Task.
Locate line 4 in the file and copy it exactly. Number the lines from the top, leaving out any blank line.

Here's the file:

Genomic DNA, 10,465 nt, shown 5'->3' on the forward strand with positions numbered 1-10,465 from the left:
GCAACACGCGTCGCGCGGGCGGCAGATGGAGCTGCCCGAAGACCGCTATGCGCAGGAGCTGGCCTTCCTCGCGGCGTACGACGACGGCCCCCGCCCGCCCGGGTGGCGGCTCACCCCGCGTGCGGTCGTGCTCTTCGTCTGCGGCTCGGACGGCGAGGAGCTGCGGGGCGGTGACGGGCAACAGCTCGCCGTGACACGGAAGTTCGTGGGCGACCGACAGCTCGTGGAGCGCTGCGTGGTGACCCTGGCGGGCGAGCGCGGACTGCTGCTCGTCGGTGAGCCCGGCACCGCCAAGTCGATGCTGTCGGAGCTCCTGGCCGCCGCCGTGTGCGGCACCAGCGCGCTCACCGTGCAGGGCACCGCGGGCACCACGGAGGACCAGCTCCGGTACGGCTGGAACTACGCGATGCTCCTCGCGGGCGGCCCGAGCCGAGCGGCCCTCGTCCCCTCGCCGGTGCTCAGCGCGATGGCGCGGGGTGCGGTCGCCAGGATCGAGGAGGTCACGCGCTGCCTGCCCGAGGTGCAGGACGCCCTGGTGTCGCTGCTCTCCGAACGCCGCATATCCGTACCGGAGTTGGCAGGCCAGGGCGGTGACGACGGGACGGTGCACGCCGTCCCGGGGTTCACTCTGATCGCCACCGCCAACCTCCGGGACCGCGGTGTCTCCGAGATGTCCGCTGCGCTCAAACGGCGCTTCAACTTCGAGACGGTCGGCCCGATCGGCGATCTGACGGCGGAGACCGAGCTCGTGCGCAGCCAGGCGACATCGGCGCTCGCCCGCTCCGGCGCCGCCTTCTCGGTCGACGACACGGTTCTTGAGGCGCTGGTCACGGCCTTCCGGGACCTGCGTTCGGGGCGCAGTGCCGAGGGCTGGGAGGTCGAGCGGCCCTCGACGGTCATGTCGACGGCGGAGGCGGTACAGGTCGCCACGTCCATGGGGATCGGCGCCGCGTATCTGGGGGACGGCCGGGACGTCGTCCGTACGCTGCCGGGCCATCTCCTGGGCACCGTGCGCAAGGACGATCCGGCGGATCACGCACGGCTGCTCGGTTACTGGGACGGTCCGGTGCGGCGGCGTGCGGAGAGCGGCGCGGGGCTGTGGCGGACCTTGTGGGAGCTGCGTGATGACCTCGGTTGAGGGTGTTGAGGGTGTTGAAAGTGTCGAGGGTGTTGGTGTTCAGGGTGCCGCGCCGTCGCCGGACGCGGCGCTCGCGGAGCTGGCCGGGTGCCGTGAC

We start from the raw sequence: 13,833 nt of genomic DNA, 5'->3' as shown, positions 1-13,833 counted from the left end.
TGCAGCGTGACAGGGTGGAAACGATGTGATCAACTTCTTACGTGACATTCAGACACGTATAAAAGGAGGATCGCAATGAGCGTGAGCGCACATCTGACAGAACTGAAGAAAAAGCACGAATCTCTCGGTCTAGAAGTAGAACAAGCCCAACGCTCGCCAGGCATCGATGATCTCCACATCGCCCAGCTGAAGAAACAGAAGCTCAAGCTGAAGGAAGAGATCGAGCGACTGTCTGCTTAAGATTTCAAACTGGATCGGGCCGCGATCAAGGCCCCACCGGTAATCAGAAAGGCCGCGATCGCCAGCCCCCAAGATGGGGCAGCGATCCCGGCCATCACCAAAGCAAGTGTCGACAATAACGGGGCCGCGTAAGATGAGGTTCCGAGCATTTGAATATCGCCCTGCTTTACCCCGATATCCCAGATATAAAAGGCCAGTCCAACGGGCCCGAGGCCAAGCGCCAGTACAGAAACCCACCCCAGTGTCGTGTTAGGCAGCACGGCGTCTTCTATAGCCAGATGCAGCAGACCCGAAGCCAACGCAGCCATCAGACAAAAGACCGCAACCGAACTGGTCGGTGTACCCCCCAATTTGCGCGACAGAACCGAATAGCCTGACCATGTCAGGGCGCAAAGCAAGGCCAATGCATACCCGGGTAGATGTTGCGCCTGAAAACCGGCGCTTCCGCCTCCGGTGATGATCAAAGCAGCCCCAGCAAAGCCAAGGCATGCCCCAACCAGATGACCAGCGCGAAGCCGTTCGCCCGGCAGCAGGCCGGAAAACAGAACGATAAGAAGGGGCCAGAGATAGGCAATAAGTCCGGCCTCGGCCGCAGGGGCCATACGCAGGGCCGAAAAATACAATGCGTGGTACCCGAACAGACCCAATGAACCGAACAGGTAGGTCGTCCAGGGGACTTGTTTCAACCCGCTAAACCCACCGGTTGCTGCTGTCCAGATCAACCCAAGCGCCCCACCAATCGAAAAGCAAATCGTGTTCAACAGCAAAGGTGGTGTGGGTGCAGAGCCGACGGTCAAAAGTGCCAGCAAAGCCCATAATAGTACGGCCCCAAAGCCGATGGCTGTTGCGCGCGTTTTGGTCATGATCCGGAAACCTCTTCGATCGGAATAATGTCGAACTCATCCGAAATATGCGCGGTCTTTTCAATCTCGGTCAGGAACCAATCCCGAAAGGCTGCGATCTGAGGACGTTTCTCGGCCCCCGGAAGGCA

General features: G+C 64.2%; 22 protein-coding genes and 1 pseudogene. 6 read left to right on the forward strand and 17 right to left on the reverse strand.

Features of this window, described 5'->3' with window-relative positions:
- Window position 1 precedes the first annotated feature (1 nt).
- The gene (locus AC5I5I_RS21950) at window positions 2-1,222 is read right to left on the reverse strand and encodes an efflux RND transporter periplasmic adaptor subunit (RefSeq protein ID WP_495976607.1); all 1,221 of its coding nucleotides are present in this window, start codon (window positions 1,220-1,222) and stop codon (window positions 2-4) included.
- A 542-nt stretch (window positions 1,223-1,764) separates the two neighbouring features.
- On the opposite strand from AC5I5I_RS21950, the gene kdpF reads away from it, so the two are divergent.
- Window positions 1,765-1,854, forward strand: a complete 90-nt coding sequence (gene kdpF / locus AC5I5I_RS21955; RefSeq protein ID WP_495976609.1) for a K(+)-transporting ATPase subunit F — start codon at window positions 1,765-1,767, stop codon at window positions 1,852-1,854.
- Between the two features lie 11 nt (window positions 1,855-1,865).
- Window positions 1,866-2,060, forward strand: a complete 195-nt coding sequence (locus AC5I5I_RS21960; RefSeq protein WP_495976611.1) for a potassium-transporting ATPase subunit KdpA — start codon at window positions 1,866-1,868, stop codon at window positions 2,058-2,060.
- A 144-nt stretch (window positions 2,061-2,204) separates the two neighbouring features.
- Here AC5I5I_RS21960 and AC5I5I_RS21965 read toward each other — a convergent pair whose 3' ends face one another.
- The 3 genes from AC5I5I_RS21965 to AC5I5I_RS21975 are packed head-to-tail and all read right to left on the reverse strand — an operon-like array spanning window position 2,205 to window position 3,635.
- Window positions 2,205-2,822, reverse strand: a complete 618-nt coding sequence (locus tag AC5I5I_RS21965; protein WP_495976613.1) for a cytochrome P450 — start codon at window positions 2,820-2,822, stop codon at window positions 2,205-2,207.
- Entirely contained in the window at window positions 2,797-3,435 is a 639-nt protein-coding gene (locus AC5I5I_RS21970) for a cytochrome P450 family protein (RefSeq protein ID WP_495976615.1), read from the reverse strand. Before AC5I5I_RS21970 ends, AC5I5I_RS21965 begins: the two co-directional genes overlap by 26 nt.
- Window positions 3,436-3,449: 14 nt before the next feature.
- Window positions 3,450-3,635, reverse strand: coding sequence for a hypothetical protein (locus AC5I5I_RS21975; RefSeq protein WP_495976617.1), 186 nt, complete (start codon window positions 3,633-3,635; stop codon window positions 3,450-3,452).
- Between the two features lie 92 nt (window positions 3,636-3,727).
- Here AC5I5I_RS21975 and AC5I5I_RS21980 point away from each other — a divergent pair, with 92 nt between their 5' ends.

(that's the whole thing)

TGCAGCGTGACAGGGTGGAAACGATGTGATCAACTTCTTACGTGACATTCAGACACGTATAAAAGGAGGATCGCAATGAGCGTGAGCGCACATCTGACAGAACTGAAGAAAAAGCACGAATCTCTCGGTCTAGAAGTAGAACAAGCCCAACGCTCGCCAGGCATCGATGATCTCCACATCGCCCAGCTGAAGAAACAGAAGCTCAAGCTGAAGGAAGAGATCGAGCGACTGTCTGCTTAAGATTTCAAACTGGATCGGGCCGCGATCAAGGCCCCACCGGTAATCAGAAAGGCCGCGATCGCCAGCCCCCAAGATGGGGCAGCGATCCCGGCCATCACCAAAGCAAGTGTCGACAATAACGGGGCCGCGTAAGATGAGGTTCCGAGCATTTGAATATCGCCCTGCTTTACCCCGATATCCCAGATATAAAAGGCCAGTCCAACGGGCCCGAGGCCAAGCGCCAGTACAGAAACCCACCCCAGTGTCGTGTTAGGCAGCACGGCGTCTTCTATAGCCAGATGCAGCAGACCCGAAGCCAACGCAGCCATCAGACAAAAGACCGCAACCGAACTGGTCGGTGTACCCCCCAATTTGCGCGACAGAACCGAATAGCCTGACCATGTCAGGGCGCAAAGCAAGGCCAATGCATACCCGGGTAGATGTTGCGCCTGAAAACCGGCGCTTCCGCCTCCGGTGATGATCAAAGCAGCCCCAGCAAAGCCAAGGCATGCCCCAACCAGATGACCAGCGCGAAGCCGTTCGCCCGGCAGCAGGCCGGAAAACAGAACGATAAGAAGGGGCCAGAGATAGGCAATAAGTCCGGCCTCGGCCGCAGGGGCCATACGCAGGGCCGAAAAATACAATGCGTGGTACCCGAACAGACCCAATGAACCGAACAGGTAGGTCGTCCAGGGGACTTGTTTCAACCCGCTAAACCCACCGGTTGCTGCTGTCCAGATCAACCCAAGCGCCCCACCAATCGAAAAGCAAATCGTGTTCAACAGCAAAGGTGGTGTGGGTGCAGAGCCGACGGTCAAAAGTGCCAGCAAAGCCCATAATAGTACGGCCCCAAAGCCGATGGCTGTTGCGCGCGTTTTGGTCATGATCCGGAAACCTCTTCGATCGGAATAATGTCGAACTCATCCGAAATATGCGCGGTCTTTTCAATCTCGGTCAGGAACCAATCCCGAAAGGCTGCGATCTGAGGACGTTTCTCGGCCCCCGGAAGGCA